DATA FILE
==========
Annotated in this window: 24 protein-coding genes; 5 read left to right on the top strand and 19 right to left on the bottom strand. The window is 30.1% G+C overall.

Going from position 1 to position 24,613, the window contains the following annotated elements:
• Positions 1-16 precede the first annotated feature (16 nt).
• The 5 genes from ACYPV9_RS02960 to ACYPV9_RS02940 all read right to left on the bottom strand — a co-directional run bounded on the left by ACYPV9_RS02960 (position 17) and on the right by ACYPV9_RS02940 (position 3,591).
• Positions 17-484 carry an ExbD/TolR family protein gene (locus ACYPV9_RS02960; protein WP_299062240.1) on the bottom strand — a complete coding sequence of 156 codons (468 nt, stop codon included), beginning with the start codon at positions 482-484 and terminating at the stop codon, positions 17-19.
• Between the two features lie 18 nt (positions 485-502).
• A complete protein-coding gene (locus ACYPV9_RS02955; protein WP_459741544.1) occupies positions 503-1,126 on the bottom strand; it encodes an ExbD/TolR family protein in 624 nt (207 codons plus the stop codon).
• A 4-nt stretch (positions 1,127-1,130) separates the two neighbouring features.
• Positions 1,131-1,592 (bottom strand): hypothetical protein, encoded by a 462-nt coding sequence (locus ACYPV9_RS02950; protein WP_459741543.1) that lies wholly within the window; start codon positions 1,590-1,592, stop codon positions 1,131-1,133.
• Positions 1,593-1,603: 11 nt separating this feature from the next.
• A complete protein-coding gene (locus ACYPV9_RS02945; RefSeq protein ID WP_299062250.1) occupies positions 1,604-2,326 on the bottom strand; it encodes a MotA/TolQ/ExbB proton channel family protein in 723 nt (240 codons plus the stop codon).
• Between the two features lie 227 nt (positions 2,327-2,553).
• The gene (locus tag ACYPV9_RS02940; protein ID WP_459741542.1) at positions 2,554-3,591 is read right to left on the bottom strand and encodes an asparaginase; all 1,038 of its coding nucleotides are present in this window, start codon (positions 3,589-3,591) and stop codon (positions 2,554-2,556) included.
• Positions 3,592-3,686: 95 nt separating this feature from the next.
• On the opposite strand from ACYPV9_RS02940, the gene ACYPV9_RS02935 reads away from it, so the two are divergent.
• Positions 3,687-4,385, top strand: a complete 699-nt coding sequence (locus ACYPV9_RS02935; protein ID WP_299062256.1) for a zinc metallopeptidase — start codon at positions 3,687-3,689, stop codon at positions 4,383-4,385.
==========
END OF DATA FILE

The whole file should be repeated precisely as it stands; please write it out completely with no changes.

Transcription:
Annotated in this window: 24 protein-coding genes; 5 read left to right on the top strand and 19 right to left on the bottom strand. The window is 30.1% G+C overall.

Going from position 1 to position 24,613, the window contains the following annotated elements:
• Positions 1-16 precede the first annotated feature (16 nt).
• The 5 genes from ACYPV9_RS02960 to ACYPV9_RS02940 all read right to left on the bottom strand — a co-directional run bounded on the left by ACYPV9_RS02960 (position 17) and on the right by ACYPV9_RS02940 (position 3,591).
• Positions 17-484 carry an ExbD/TolR family protein gene (locus ACYPV9_RS02960; protein WP_299062240.1) on the bottom strand — a complete coding sequence of 156 codons (468 nt, stop codon included), beginning with the start codon at positions 482-484 and terminating at the stop codon, positions 17-19.
• Between the two features lie 18 nt (positions 485-502).
• A complete protein-coding gene (locus ACYPV9_RS02955; protein WP_459741544.1) occupies positions 503-1,126 on the bottom strand; it encodes an ExbD/TolR family protein in 624 nt (207 codons plus the stop codon).
• A 4-nt stretch (positions 1,127-1,130) separates the two neighbouring features.
• Positions 1,131-1,592 (bottom strand): hypothetical protein, encoded by a 462-nt coding sequence (locus ACYPV9_RS02950; protein WP_459741543.1) that lies wholly within the window; start codon positions 1,590-1,592, stop codon positions 1,131-1,133.
• Positions 1,593-1,603: 11 nt separating this feature from the next.
• A complete protein-coding gene (locus ACYPV9_RS02945; RefSeq protein ID WP_299062250.1) occupies positions 1,604-2,326 on the bottom strand; it encodes a MotA/TolQ/ExbB proton channel family protein in 723 nt (240 codons plus the stop codon).
• Between the two features lie 227 nt (positions 2,327-2,553).
• The gene (locus tag ACYPV9_RS02940; protein ID WP_459741542.1) at positions 2,554-3,591 is read right to left on the bottom strand and encodes an asparaginase; all 1,038 of its coding nucleotides are present in this window, start codon (positions 3,589-3,591) and stop codon (positions 2,554-2,556) included.
• Positions 3,592-3,686: 95 nt separating this feature from the next.
• On the opposite strand from ACYPV9_RS02940, the gene ACYPV9_RS02935 reads away from it, so the two are divergent.
• Positions 3,687-4,385, top strand: a complete 699-nt coding sequence (locus ACYPV9_RS02935; protein ID WP_299062256.1) for a zinc metallopeptidase — start codon at positions 3,687-3,689, stop codon at positions 4,383-4,385.